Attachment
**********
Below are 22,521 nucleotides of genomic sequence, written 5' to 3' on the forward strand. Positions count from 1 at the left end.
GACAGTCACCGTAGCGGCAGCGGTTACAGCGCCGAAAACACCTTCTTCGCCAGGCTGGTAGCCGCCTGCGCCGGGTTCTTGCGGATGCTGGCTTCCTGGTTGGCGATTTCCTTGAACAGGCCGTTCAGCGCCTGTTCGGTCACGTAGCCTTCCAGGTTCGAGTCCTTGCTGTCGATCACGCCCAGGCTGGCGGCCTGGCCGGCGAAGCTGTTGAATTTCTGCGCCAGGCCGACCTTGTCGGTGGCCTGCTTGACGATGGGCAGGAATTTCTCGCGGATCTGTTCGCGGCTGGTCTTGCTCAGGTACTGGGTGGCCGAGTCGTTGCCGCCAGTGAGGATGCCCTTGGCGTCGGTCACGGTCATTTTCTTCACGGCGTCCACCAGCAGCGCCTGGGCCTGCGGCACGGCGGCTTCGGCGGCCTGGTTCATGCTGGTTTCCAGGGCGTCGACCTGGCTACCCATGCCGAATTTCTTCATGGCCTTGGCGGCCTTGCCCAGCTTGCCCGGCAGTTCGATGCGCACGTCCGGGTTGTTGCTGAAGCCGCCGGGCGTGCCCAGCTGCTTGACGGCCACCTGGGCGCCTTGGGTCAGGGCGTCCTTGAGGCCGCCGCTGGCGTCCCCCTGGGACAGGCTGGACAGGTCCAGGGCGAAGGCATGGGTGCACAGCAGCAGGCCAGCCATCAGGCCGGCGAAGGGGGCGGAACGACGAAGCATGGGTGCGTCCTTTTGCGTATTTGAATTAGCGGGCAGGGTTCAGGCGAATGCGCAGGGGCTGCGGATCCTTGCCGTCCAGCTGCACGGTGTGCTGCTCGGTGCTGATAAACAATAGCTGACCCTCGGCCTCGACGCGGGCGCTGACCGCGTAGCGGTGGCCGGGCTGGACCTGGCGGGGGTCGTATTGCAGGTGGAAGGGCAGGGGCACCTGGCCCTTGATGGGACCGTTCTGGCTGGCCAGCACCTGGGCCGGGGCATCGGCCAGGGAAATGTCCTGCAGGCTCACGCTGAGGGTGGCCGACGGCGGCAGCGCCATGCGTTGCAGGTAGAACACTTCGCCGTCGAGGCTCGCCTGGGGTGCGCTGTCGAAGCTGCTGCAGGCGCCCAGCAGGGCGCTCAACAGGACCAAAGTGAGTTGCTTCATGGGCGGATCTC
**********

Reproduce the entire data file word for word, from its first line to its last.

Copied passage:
Below are 22,521 nucleotides of genomic sequence, written 5' to 3' on the forward strand. Positions count from 1 at the left end.
GACAGTCACCGTAGCGGCAGCGGTTACAGCGCCGAAAACACCTTCTTCGCCAGGCTGGTAGCCGCCTGCGCCGGGTTCTTGCGGATGCTGGCTTCCTGGTTGGCGATTTCCTTGAACAGGCCGTTCAGCGCCTGTTCGGTCACGTAGCCTTCCAGGTTCGAGTCCTTGCTGTCGATCACGCCCAGGCTGGCGGCCTGGCCGGCGAAGCTGTTGAATTTCTGCGCCAGGCCGACCTTGTCGGTGGCCTGCTTGACGATGGGCAGGAATTTCTCGCGGATCTGTTCGCGGCTGGTCTTGCTCAGGTACTGGGTGGCCGAGTCGTTGCCGCCAGTGAGGATGCCCTTGGCGTCGGTCACGGTCATTTTCTTCACGGCGTCCACCAGCAGCGCCTGGGCCTGCGGCACGGCGGCTTCGGCGGCCTGGTTCATGCTGGTTTCCAGGGCGTCGACCTGGCTACCCATGCCGAATTTCTTCATGGCCTTGGCGGCCTTGCCCAGCTTGCCCGGCAGTTCGATGCGCACGTCCGGGTTGTTGCTGAAGCCGCCGGGCGTGCCCAGCTGCTTGACGGCCACCTGGGCGCCTTGGGTCAGGGCGTCCTTGAGGCCGCCGCTGGCGTCCCCCTGGGACAGGCTGGACAGGTCCAGGGCGAAGGCATGGGTGCACAGCAGCAGGCCAGCCATCAGGCCGGCGAAGGGGGCGGAACGACGAAGCATGGGTGCGTCCTTTTGCGTATTTGAATTAGCGGGCAGGGTTCAGGCGAATGCGCAGGGGCTGCGGATCCTTGCCGTCCAGCTGCACGGTGTGCTGCTCGGTGCTGATAAACAATAGCTGACCCTCGGCCTCGACGCGGGCGCTGACCGCGTAGCGGTGGCCGGGCTGGACCTGGCGGGGGTCGTATTGCAGGTGGAAGGGCAGGGGCACCTGGCCCTTGATGGGACCGTTCTGGCTGGCCAGCACCTGGGCCGGGGCATCGGCCAGGGAAATGTCCTGCAGGCTCACGCTGAGGGTGGCCGACGGCGGCAGCGCCATGCGTTGCAGGTAGAACACTTCGCCGTCGAGGCTCGCCTGGGGTGCGCTGTCGAAGCTGCTGCAGGCGCCCAGCAGGGCGCTCAACAGGACCAAAGTGAGTTGCTTCATGGGCGGATCTC